Voter suppression is the backdrop for 2012 election


A new report from the Brennan Center for Justice shines the spotlight on a range of new state laws that make it more difficult to vote, particularly for poor and minority voters.

These new restrictions fall most heavily on young, minority, and low-income voters, as well as on voters with disabilities. This wave of changes may sharply tilt the political terrain for the 2012 election. Based on the Brennan Center’s analysis of the 19 laws and two executive actions that passed in 14 states, it is clear that:

  • These new laws could make it significantly harder for more than five million eligible voters to cast ballots in 2012.
  • The states that have already cut back on voting rights will provide 171 electoral votes in 2012 – 63 percent of the 270 needed to win the presidency.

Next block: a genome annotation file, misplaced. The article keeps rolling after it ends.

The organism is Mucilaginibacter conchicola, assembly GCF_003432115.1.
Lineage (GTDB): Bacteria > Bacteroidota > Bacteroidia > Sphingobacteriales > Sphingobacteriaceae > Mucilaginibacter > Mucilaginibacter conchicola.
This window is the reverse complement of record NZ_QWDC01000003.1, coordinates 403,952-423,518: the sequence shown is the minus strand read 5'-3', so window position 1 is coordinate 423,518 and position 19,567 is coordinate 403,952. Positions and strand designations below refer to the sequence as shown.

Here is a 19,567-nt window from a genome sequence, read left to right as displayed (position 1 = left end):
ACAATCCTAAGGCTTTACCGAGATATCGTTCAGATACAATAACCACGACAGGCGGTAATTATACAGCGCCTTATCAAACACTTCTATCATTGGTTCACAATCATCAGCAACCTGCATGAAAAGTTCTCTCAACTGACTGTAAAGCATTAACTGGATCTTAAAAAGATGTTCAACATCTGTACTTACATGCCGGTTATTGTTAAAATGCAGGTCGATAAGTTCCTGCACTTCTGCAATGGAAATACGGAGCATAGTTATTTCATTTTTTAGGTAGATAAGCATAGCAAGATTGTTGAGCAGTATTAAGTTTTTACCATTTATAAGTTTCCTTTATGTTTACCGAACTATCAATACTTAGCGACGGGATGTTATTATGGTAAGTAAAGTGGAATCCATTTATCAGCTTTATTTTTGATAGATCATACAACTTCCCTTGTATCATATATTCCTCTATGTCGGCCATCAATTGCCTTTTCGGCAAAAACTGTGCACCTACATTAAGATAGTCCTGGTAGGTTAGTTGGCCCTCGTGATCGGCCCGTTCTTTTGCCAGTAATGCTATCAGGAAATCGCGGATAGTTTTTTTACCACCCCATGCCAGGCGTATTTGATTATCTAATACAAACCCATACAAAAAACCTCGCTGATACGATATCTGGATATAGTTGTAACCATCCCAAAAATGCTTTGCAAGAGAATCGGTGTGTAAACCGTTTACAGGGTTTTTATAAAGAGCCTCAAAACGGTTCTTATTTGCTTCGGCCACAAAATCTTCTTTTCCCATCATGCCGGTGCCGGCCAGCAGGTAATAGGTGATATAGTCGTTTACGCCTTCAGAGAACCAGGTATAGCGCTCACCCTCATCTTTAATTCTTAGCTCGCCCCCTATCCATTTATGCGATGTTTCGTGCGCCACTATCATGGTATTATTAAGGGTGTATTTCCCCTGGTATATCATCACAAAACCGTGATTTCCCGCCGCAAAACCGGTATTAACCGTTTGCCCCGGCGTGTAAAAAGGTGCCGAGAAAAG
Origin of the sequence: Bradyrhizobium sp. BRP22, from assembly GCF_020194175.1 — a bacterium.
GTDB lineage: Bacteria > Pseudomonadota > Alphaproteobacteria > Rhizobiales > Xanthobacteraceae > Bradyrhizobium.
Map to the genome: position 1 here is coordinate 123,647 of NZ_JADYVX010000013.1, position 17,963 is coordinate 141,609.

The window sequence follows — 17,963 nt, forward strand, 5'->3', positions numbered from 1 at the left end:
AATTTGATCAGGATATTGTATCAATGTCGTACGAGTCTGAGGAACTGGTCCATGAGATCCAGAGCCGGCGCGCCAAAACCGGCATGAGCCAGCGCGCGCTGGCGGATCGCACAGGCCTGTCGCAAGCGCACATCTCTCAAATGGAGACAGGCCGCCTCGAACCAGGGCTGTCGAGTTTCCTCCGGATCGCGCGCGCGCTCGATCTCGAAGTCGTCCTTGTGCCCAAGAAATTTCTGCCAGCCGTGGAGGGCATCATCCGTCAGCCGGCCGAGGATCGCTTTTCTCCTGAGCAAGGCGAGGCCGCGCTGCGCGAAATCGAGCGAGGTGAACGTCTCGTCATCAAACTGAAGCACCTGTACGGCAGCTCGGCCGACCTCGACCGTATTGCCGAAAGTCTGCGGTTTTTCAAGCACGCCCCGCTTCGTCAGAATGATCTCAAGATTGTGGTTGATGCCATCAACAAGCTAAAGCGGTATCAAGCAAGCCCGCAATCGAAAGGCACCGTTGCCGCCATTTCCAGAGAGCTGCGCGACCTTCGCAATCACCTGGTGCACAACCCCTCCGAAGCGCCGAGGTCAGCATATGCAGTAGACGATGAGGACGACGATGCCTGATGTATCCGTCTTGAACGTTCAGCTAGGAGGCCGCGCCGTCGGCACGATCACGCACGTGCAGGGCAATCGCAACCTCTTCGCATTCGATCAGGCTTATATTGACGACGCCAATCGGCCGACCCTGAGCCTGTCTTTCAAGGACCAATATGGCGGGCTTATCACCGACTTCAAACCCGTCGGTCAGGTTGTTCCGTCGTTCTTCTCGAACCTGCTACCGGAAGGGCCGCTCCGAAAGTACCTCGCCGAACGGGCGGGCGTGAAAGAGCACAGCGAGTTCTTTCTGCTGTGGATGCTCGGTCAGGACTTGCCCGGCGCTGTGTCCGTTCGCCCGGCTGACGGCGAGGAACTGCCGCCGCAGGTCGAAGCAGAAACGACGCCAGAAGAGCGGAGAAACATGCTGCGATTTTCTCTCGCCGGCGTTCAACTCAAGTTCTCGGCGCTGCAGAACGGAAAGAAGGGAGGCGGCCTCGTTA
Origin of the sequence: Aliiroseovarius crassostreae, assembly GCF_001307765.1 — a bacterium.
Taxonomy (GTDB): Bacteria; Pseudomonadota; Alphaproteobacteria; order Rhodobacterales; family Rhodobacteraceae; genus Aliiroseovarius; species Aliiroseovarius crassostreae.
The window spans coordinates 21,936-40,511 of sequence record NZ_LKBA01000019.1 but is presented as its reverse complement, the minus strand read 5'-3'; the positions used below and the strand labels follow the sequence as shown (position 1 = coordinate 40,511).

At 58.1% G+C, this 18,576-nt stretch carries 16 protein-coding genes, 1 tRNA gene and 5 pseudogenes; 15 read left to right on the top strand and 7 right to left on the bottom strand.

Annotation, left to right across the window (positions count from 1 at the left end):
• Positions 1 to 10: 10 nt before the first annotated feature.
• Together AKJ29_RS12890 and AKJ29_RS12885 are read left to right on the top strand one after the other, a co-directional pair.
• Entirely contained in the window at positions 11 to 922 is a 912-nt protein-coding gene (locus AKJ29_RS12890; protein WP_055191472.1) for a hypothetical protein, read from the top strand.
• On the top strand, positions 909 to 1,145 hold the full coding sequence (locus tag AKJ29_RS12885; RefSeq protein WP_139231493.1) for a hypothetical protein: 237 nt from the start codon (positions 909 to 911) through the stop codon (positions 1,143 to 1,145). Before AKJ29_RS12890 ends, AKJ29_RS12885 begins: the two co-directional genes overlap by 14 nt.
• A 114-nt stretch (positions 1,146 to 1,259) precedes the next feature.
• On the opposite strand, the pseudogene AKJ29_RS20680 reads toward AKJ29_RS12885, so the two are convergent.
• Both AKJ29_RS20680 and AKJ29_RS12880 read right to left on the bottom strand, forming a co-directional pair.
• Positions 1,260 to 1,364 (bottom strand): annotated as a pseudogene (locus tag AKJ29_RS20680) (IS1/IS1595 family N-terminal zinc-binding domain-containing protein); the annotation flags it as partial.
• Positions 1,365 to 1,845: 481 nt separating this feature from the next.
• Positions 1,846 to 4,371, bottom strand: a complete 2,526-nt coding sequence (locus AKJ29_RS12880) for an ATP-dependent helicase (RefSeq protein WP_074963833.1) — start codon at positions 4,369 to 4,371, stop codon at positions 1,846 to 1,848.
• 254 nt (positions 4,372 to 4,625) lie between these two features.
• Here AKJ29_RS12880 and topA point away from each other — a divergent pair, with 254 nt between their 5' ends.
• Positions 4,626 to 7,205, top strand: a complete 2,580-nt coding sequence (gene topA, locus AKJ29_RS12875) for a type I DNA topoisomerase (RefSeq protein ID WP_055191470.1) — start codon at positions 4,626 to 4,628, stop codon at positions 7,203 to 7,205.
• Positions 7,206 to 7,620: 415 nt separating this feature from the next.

• Of the 12 likely battleground states, as assessed by an August Los Angeles Times analysis of Gallup polling, five have already cut back on voting rights (and may pass additional restrictive legislation), and two more are currently considering new restrictions.

States have changed their laws so rapidly that no single analysis has assessed the overall impact of such moves. Although it is too early to quantify how the changes will impact voter turnout, they will be a hindrance to many voters at a time when the United States continues to turn out less than two thirds of its eligible citizens in presidential elections and less than half in midterm elections.

In Colorado, since Secretary of State Scott Gessler was elected last year, he has made a steady push to reduce the number of people who vote. His efforts in the legislature to require photo ID to vote were turned back. His claims that thousands vote fraudulently in the state were never proven. His efforts to prevent counties from sending ballots to inactive voters received a temporary setback last week.

Scot Kersgaard contributed to this article.

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